Not that long ago my mother kept in touch with friends and family via a telephone tethered to the wall in the kitchen. She bought the longest cord available so that maybe, if she worked it right, she could reach the coffee table in the living room. But basically, if she wanted to connect, it had to be in the kitchen.
To find the best stroller, she had to ask each of her friends for a personal recommendation, look up the stroller in a borrowed copy of Consumer Reports, and drive around to local stores to find the best price. And if Mom wanted to go somewhere for the first time she had to call for directions, write them out by hand on a piece of paper, and then hope she wouldn't get lost and need to stop at a gas station or pay phone.
It's only been twenty-five years, but compared to my mom, I have the equivalent of a full-time personal assistant. I can connect with friends anytime, anywhere. I can research, purchase, and schedule delivery for the latest stroller in five minutes without getting up from the couch. I never have to ask for directions. My smart phone redirects me when I'm lost, instantly provides me with reviews, tips, and solutions; and if I wanted it to, it could even babysit my children.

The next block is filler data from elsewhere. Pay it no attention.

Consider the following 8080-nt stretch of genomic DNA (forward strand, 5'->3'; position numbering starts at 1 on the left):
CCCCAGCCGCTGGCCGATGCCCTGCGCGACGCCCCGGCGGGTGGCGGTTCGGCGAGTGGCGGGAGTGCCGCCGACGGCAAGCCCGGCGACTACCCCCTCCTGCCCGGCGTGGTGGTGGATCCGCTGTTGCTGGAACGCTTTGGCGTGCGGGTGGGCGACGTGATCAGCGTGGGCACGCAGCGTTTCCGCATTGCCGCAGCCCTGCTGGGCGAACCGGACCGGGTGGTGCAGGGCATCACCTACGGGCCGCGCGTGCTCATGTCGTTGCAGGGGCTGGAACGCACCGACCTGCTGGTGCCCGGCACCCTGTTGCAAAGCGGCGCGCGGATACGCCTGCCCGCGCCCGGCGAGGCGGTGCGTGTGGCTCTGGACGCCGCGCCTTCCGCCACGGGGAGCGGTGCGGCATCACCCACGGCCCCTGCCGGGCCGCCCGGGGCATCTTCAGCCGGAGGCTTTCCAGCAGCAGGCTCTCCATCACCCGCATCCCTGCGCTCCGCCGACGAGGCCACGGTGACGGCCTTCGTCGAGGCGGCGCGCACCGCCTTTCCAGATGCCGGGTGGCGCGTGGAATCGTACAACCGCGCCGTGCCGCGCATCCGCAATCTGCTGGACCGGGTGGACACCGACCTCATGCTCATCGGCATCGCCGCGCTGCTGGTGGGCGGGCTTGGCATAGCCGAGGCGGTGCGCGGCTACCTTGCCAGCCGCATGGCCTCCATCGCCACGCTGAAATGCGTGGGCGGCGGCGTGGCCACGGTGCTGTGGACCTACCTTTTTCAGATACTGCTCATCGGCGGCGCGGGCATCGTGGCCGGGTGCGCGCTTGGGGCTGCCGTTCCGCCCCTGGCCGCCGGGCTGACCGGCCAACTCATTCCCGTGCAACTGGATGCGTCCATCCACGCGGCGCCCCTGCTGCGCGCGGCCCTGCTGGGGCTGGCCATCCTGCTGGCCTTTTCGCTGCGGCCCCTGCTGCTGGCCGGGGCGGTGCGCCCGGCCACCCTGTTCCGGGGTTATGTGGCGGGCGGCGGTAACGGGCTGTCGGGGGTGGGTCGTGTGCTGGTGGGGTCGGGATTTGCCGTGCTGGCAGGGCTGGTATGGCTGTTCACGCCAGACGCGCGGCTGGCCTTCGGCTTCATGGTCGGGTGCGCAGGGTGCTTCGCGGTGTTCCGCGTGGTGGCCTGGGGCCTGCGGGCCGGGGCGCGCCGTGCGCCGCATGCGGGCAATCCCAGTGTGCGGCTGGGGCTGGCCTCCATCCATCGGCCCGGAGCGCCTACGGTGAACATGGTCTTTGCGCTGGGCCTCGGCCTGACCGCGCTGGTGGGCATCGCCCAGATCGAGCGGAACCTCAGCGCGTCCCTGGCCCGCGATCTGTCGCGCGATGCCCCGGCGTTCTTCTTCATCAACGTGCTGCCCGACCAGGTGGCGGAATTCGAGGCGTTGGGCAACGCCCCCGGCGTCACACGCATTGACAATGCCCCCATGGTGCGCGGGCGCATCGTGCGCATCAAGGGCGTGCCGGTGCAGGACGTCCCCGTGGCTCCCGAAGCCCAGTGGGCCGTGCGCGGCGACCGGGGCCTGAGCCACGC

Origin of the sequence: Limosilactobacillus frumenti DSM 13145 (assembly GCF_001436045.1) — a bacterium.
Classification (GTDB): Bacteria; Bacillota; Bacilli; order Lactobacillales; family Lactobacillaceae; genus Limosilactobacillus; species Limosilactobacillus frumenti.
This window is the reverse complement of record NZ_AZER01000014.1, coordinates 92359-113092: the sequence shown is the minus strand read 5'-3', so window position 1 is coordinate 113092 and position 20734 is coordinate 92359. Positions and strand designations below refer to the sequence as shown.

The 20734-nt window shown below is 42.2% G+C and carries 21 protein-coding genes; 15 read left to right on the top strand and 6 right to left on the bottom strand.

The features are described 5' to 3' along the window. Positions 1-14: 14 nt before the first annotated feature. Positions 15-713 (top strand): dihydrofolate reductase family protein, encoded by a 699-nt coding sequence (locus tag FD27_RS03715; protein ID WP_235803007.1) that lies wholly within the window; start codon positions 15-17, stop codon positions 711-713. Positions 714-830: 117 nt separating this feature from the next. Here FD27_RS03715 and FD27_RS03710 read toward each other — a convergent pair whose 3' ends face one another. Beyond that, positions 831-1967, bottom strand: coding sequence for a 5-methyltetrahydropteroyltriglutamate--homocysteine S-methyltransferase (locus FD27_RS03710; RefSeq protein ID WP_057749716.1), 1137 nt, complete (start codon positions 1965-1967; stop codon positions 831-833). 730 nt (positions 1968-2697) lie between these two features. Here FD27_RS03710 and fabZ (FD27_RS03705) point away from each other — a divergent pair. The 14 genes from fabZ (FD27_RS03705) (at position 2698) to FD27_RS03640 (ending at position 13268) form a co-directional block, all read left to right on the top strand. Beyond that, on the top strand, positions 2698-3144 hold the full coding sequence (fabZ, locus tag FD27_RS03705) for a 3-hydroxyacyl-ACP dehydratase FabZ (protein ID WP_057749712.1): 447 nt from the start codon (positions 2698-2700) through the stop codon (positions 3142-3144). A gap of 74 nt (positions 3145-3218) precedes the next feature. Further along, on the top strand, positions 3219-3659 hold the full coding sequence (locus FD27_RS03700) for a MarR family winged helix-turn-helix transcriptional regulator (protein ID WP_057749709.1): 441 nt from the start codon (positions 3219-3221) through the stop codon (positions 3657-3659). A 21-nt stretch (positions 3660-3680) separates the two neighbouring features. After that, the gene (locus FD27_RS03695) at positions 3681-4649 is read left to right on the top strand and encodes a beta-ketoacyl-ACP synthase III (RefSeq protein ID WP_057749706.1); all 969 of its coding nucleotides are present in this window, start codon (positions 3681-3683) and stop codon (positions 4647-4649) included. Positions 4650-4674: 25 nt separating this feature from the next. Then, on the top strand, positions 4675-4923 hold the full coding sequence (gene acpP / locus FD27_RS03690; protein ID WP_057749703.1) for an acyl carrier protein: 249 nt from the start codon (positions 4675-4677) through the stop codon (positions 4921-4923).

It still doesn't clean the toilets. But in truth, there's something comforting about that.
So why is my generation of women more busy, overwhelmed, and anxious? We should have vast amounts of time on our hands in order to rest, read Scripture, ponder and pray. And yet our lives seem increasingly hectic compared to the world in which we were raised.